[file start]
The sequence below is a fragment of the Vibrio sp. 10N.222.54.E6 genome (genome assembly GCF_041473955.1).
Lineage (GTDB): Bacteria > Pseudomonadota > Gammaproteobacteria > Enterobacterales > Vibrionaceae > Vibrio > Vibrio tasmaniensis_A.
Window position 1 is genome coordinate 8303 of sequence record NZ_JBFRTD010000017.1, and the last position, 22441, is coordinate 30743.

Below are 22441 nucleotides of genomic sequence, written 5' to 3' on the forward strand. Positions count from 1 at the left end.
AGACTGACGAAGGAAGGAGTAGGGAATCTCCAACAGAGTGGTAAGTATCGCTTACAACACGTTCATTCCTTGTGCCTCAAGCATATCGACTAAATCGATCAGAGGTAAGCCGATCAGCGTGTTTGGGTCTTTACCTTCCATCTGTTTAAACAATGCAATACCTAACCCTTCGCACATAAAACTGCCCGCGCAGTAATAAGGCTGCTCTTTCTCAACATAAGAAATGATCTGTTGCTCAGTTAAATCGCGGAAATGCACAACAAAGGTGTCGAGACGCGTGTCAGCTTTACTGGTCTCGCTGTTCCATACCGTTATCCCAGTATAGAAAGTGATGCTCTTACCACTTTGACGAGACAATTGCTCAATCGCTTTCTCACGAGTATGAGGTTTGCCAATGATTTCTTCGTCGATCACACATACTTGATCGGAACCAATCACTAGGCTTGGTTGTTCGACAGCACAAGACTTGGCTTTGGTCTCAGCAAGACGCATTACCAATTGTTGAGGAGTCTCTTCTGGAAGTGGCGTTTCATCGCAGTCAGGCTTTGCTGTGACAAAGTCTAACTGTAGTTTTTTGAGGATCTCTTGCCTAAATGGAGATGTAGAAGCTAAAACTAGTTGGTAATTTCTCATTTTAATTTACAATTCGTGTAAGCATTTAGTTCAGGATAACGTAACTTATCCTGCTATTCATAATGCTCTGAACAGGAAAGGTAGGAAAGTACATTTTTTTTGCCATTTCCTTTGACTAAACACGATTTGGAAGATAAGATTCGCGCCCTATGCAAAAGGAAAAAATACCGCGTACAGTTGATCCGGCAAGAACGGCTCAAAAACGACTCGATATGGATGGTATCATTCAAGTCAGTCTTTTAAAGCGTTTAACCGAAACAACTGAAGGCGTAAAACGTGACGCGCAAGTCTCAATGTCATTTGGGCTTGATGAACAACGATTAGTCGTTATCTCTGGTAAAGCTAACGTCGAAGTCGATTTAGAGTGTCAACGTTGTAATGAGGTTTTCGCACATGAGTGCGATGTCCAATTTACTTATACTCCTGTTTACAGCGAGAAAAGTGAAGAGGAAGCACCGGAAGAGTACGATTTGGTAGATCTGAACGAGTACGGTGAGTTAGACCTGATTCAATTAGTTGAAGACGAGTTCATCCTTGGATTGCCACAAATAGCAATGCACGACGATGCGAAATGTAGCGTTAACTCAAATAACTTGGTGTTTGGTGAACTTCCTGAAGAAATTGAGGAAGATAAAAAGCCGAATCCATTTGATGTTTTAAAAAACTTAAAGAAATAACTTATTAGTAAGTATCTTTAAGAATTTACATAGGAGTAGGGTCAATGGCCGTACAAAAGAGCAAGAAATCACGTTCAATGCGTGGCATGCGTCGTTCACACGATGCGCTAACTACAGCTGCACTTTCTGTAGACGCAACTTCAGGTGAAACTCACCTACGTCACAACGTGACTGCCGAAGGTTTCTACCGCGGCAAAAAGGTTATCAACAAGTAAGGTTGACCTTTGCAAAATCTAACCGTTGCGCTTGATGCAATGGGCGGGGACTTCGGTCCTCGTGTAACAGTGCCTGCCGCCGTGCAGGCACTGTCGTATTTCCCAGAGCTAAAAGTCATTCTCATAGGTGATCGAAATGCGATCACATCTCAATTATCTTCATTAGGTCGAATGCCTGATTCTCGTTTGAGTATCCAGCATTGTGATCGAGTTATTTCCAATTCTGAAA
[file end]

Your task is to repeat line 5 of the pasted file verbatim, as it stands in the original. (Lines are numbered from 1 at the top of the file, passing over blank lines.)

AGACTGACGAAGGAAGGAGTAGGGAATCTCCAACAGAGTGGTAAGTATCGCTTACAACACGTTCATTCCTTGTGCCTCAAGCATATCGACTAAATCGATCAGAGGTAAGCCGATCAGCGTGTTTGGGTCTTTACCTTCCATCTGTTTAAACAATGCAATACCTAACCCTTCGCACATAAAACTGCCCGCGCAGTAATAAGGCTGCTCTTTCTCAACATAAGAAATGATCTGTTGCTCAGTTAAATCGCGGAAATGCACAACAAAGGTGTCGAGACGCGTGTCAGCTTTACTGGTCTCGCTGTTCCATACCGTTATCCCAGTATAGAAAGTGATGCTCTTACCACTTTGACGAGACAATTGCTCAATCGCTTTCTCACGAGTATGAGGTTTGCCAATGATTTCTTCGTCGATCACACATACTTGATCGGAACCAATCACTAGGCTTGGTTGTTCGACAGCACAAGACTTGGCTTTGGTCTCAGCAAGACGCATTACCAATTGTTGAGGAGTCTCTTCTGGAAGTGGCGTTTCATCGCAGTCAGGCTTTGCTGTGACAAAGTCTAACTGTAGTTTTTTGAGGATCTCTTGCCTAAATGGAGATGTAGAAGCTAAAACTAGTTGGTAATTTCTCATTTTAATTTACAATTCGTGTAAGCATTTAGTTCAGGATAACGTAACTTATCCTGCTATTCATAATGCTCTGAACAGGAAAGGTAGGAAAGTACATTTTTTTTGCCATTTCCTTTGACTAAACACGATTTGGAAGATAAGATTCGCGCCCTATGCAAAAGGAAAAAATACCGCGTACAGTTGATCCGGCAAGAACGGCTCAAAAACGACTCGATATGGATGGTATCATTCAAGTCAGTCTTTTAAAGCGTTTAACCGAAACAACTGAAGGCGTAAAACGTGACGCGCAAGTCTCAATGTCATTTGGGCTTGATGAACAACGATTAGTCGTTATCTCTGGTAAAGCTAACGTCGAAGTCGATTTAGAGTGTCAACGTTGTAATGAGGTTTTCGCACATGAGTGCGATGTCCAATTTACTTATACTCCTGTTTACAGCGAGAAAAGTGAAGAGGAAGCACCGGAAGAGTACGATTTGGTAGATCTGAACGAGTACGGTGAGTTAGACCTGATTCAATTAGTTGAAGACGAGTTCATCCTTGGATTGCCACAAATAGCAATGCACGACGATGCGAAATGTAGCGTTAACTCAAATAACTTGGTGTTTGGTGAACTTCCTGAAGAAATTGAGGAAGATAAAAAGCCGAATCCATTTGATGTTTTAAAAAACTTAAAGAAATAACTTATTAGTAAGTATCTTTAAGAATTTACATAGGAGTAGGGTCAATGGCCGTACAAAAGAGCAAGAAATCACGTTCAATGCGTGGCATGCGTCGTTCACACGATGCGCTAACTACAGCTGCACTTTCTGTAGACGCAACTTCAGGTGAAACTCACCTACGTCACAACGTGACTGCCGAAGGTTTCTACCGCGGCAAAAAGGTTATCAACAAGTAAGGTTGACCTTTGCAAAATCTAACCGTTGCGCTTGATGCAATGGGCGGGGACTTCGGTCCTCGTGTAACAGTGCCTGCCGCCGTGCAGGCACTGTCGTATTTCCCAGAGCTAAAAGTCATTCTCATAGGTGATCGAAATGCGATCACATCTCAATTATCTTCATTAGGTCGAATGCCTGATTCTCGTTTGAGTATCCAGCATTGTGATCGAGTTATTTCCAATTCTGAAA